(deftype db-value (type)
  `(and atom (or ,type pomo:db-null)))

You can then use that type to make sure you remember to handle NULL in database queries:

(etypecase-of (db-value timestamp) next-update
  (timestamp next-update)
  (db-null nil))

Or even to make sure you remember to handle both NULL and Lisp nil:

(etypecase-of (or null (db-value string)) f
  (string (if (equal f "html") :html :xml))
  ((or null db-null) :xml))

Common Lisp provides a “numeric tower” of number types with implicit rules for conversion and contagion. Sometimes, however, you need to be explicit about handling certain kinds of numbers. You can use etypecase-of to make sure you don’t forget anything:

(etypecase-of (or real complex) z
    ((or zero (and negative integer))
     (error 'undefined-value
            :operation 'log-gamma
            :operands (list z)))
     (lgammaf z))
     (lgamma z))
    (real (log-gamma (coerce z 'double-float)))
    ;; For complex values, use the Lanczos approximation.
    (complex (lgammaz z)))

It is straightforward to define a tuple type for heterogeneous lists of fixed length.

(deftype tuple (&rest types)
  (reduce (lambda (type1 type2)
            `(cons ,type1 ,type2))
          :initial-value nil
          :from-end t))

You can then describe heterogenous lists of fixed length to the type system:

(deftype var-alias () 'bindable-symbol)
(deftype function-alias () '(tuple 'function bindable-symbol))
(deftype macro-alias () '(tuple 'macro-function bindable-symbol))
(deftype import-alias () '(or var-alias function-alias macro-alias))

You can then use these for dispatch:

 (etypecase-of import-alias alias
   (var-alias alias)
   (function-alias (second alias))
   (macro-alias (second alias))))

I would not generally recommend this approach for runtime code (use structs) but it can be useful when taming old-fashioned code that uses lists for everything, or at compile time for handling fragments of macros and macroexpansions. (The actual definition of tuple in Serapeum is mostly designed for the macro fragment use case, so it has special handling for keywords and quoted symbols.)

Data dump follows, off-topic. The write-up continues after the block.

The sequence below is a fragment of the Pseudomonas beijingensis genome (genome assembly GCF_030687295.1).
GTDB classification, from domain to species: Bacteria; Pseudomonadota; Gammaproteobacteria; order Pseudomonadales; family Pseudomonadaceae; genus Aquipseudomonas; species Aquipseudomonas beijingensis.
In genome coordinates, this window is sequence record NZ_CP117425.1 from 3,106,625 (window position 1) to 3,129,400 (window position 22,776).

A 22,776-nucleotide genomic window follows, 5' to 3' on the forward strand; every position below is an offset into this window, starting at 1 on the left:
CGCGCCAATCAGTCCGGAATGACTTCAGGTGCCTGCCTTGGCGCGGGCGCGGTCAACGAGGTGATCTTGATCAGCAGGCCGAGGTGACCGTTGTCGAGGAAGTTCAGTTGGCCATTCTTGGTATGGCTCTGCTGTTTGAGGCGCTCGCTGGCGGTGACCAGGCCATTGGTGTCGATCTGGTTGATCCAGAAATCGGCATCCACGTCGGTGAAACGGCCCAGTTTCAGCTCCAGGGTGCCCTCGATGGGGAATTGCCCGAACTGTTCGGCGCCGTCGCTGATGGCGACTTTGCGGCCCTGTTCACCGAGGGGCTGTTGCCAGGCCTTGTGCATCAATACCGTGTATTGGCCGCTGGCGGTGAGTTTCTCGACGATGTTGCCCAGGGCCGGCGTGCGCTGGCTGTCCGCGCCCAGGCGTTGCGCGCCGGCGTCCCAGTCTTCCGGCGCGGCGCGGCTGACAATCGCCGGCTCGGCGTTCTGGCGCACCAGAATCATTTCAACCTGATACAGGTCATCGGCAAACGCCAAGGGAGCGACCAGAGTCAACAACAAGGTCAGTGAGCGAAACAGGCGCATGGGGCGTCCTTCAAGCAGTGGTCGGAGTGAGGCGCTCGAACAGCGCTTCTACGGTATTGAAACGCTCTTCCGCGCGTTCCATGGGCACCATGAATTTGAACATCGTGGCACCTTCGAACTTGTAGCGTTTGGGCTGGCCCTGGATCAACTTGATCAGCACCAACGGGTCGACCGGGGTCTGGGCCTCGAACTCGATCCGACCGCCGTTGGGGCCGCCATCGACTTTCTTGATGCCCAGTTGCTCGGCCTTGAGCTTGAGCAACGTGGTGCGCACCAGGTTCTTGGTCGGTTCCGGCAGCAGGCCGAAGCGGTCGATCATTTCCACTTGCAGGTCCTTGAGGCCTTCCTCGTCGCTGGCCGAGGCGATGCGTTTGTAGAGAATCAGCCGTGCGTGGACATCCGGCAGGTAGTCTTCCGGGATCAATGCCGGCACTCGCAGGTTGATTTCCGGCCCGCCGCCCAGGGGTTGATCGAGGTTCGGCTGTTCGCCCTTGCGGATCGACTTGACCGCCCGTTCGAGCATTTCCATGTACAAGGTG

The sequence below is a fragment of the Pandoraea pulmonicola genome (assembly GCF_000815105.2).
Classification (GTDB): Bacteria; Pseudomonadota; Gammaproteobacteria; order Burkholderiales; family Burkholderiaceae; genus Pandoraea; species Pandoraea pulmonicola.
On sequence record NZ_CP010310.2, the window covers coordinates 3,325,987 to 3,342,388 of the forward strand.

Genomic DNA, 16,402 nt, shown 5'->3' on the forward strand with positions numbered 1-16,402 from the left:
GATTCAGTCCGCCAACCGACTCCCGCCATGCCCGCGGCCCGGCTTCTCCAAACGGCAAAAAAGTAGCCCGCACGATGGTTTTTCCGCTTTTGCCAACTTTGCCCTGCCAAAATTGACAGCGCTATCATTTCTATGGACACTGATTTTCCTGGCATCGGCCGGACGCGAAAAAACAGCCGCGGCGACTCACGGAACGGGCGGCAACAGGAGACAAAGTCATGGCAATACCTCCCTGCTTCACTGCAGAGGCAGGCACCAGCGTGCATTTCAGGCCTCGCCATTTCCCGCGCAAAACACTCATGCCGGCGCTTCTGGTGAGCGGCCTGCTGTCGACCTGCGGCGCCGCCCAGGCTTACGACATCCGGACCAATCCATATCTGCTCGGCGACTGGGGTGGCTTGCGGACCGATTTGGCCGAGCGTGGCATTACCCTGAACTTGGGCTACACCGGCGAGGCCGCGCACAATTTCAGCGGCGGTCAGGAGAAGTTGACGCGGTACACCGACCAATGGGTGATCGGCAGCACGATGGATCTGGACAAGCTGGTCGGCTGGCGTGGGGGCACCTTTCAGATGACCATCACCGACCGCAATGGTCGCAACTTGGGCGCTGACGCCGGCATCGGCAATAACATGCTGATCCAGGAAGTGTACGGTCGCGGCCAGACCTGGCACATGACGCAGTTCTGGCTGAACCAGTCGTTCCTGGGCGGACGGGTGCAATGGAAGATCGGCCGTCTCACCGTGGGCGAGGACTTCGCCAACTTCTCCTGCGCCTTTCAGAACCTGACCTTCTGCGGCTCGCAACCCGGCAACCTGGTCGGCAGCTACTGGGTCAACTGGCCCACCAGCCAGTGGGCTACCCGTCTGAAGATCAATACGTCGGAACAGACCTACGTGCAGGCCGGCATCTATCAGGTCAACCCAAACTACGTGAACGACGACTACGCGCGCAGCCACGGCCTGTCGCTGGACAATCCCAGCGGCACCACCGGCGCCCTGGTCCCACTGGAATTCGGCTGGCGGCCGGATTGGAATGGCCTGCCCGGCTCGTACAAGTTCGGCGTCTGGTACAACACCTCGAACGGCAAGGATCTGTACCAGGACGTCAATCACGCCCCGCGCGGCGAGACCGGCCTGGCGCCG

Common Lisp has a parametric type, (satisfies X), where X is the name of a predicate; anything that satisfies the predicate is considered to satisfy the type. This can be used by itself, but is most often used in conjunction with another type.

In Overlord there are deftypes for such types as relative-pathname, directory-pathname, and absolute-pathname:

(deftype absolute-pathname ()
  '(and pathname (satisfies absolute-pathname-p)))
(deftype relative-pathname ()
  '(and pathname (satisfies relative-pathname-p)))
(deftype directory-pathname ()
  '(and pathname (satisfies directory-pathname-p)))

These types can then be used with etypecase-of to make sure that pathnames are handled correctly:

(etypecase-of (or string directory-pathname relative-pathname) name
  (relative-pathname (directory-exists (ensure-absolute name)))
  (string (directory-exists (ensure-pathname name :want-pathname t)))
  (directory-pathname (make 'directory-exists :path name)))

This approach is useful when you need to make distinctions within a type – whether because the type is provided to you and you cannot subclass it, or because the distinctions are ones the type system cannot represent.

An afterthought about etypecase-of. It can be useful even if you plan to ultimately make your representations extensible. I sometimes use it as scaffolding but remove it later. That is, I might use it during development to pin down part of the design, but once the code has stabilized, I might replace it with, say, defgeneric or pattern matching.